Home World Deteriorating air and water quality puts people’s livelihoods at risk
Deteriorating air and water quality puts people's livelihoods at risk

Deteriorating air and water quality puts people’s livelihoods at risk

by YCPress

“USA Today” website published a report entitled “Trump’s Environmental Protection Agency has rewritten regulations on air and hydropower resources” on October 29, the author is reporter Beth · Berg. 

According to reports, in the past four years, the Trump administration has adopted nearly 100 practices of reversing environmental protection policies in order to relax various regulations related to air, water quality and wildlife. 

The US Environmental Protection Agency’s forecast shows that in accordance with Trump’s policy, Michigan’s sulfur dioxide emissions will increase by more than 35% in the next five years. The full text is excerpted as follows:

Sheris Harris noticed that after her family moved to a block from a 132-year-old coal-fired power plant in Painesville, Ohio, her eldest daughter quickly changed. The teenage daughter had more frequent asthma attacks, and she started to carry asthma sprays with her at all times.

What the family didn’t know at the time was that the municipal power plant in Painesville emits nitric oxide and sulfur dioxide-the American Lung Association said these two pollutants can inflame the respiratory tract, causing breathing difficulties, chest tightness, pain and asthma.

Harris, who lives with his four children and fiancé, said: “This makes me wonder, is that the cause of my daughter’s asthma?”

According to the U.S. Environmental Protection Agency’s own forecasts, the Paynesville Power Plant–and similar nearly 200 coal-fired power plants–can emit more such pollutants in accordance with President Trump’s regulations.

This provision is one of the nearly 100 practices that the Trump administration has adopted in the past four years to relax various regulations on air, water quality and wildlife regulations. Most of these practices have taken effect, and the rest will face legal challenges. All these practices endanger the environmental protection measures that have been implemented for decades.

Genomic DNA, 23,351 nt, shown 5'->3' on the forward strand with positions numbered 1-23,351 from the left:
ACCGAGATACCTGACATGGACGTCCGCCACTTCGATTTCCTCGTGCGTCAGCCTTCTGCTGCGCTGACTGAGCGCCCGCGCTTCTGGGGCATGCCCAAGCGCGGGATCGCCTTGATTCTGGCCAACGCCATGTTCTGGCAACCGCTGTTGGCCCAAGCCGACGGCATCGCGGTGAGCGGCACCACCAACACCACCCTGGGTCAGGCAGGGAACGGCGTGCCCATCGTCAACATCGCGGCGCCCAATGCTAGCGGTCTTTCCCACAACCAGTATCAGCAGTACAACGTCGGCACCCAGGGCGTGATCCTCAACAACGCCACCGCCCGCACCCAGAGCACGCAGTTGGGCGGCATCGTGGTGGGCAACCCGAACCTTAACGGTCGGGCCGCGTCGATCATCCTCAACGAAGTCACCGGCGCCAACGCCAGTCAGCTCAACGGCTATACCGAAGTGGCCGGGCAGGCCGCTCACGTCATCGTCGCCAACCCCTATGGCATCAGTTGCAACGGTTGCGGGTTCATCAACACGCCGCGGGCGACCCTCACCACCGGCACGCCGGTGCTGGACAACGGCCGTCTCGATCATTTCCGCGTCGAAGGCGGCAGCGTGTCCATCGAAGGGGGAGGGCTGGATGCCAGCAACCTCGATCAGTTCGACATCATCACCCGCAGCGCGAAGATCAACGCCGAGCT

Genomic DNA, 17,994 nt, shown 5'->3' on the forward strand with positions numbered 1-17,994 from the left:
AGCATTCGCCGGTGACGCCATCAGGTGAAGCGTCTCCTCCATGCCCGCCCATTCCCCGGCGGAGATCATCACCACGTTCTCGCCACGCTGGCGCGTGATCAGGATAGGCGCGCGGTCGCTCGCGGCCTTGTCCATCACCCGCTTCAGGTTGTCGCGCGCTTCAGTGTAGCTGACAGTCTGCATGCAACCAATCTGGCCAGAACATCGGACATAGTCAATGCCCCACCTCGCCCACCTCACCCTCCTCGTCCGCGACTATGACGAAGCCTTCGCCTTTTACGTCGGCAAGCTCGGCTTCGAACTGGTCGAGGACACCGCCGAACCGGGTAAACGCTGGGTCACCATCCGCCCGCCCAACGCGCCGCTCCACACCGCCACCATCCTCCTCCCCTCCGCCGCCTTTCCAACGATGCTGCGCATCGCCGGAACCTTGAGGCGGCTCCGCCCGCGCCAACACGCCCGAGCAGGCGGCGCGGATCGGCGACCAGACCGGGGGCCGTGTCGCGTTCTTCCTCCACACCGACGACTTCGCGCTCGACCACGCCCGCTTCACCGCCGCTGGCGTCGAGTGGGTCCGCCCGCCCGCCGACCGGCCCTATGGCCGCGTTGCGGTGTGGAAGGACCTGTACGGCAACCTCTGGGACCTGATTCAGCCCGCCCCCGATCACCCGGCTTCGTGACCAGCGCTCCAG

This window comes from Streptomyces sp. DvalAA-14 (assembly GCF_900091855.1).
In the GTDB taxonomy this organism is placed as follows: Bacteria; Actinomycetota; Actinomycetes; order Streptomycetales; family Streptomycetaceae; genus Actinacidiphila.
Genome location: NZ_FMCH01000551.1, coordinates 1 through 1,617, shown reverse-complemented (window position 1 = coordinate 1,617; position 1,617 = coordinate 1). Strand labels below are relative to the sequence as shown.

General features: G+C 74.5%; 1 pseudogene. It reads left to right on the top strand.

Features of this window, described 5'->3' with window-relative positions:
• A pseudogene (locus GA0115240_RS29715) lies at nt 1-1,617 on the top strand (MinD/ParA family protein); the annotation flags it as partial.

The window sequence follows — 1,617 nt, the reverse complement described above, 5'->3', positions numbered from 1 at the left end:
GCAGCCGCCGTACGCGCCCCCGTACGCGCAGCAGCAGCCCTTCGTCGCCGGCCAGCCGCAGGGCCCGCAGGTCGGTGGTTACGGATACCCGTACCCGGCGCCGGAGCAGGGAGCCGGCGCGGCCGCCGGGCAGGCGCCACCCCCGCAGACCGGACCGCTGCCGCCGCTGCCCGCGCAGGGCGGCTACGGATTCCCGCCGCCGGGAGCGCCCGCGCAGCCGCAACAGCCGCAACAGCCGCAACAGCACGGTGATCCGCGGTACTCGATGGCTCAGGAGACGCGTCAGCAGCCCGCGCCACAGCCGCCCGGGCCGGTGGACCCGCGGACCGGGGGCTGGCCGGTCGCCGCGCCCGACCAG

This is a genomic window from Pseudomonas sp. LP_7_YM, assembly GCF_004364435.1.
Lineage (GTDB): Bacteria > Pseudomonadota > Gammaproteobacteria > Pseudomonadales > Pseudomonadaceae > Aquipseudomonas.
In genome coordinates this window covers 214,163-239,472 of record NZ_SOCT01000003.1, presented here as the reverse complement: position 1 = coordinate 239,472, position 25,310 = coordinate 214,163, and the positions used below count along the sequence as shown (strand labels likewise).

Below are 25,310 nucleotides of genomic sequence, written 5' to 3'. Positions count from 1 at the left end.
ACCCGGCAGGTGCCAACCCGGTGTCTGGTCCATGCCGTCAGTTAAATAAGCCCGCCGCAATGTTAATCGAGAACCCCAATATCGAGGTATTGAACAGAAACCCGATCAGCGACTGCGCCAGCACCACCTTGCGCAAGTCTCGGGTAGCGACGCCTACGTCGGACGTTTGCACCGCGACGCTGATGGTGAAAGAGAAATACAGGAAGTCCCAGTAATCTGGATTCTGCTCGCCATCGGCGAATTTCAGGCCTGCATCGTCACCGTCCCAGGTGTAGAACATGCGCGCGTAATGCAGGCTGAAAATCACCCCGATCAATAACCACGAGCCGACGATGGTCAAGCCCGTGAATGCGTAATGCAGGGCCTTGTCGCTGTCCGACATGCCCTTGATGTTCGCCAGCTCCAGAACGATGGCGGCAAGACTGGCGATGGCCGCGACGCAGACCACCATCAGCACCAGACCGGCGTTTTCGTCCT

Joseph Goffman, former assistant director of the U.S. Environmental Protection Agency and currently executive director of the Harvard University Environmental and Energy Law Program, said: “The obvious effect of (these new regulations) is to weaken pollution standards, which is to reduce environmental protection. With their Effective, the public will suffer more pollution, environmental damage and greenhouse gas emissions.”

Goffman said, “But these regulations also serve other purposes.” What the government really wants to do is break the law.

At the same time, according to more than 10 experts and former employees of the Environmental Protection Agency interviewed by USA Today reporters, the authority of the Environmental Protection Agency has been received for the first time in the decades since the promulgation of the iconic Environmental Protection Law. Restrictions and limitations.

The Trump administration has allowed the United States to withdraw from the “Paris Agreement” that will work to reduce greenhouse gas emissions, claiming that this agreement has caused an unfair economic burden on the United States.

In Michigan, across the lake from Paynesville, part of a highly industrialized area that covers Detroit and its surroundings, it has not met the Environmental Protection Agency’s air quality standards for sulfur dioxide levels for many years.

The Environmental Protection Agency’s own forecasts show that, in accordance with Trump’s policies, Michigan’s sulfur dioxide emissions will increase by more than 35% in the next five years.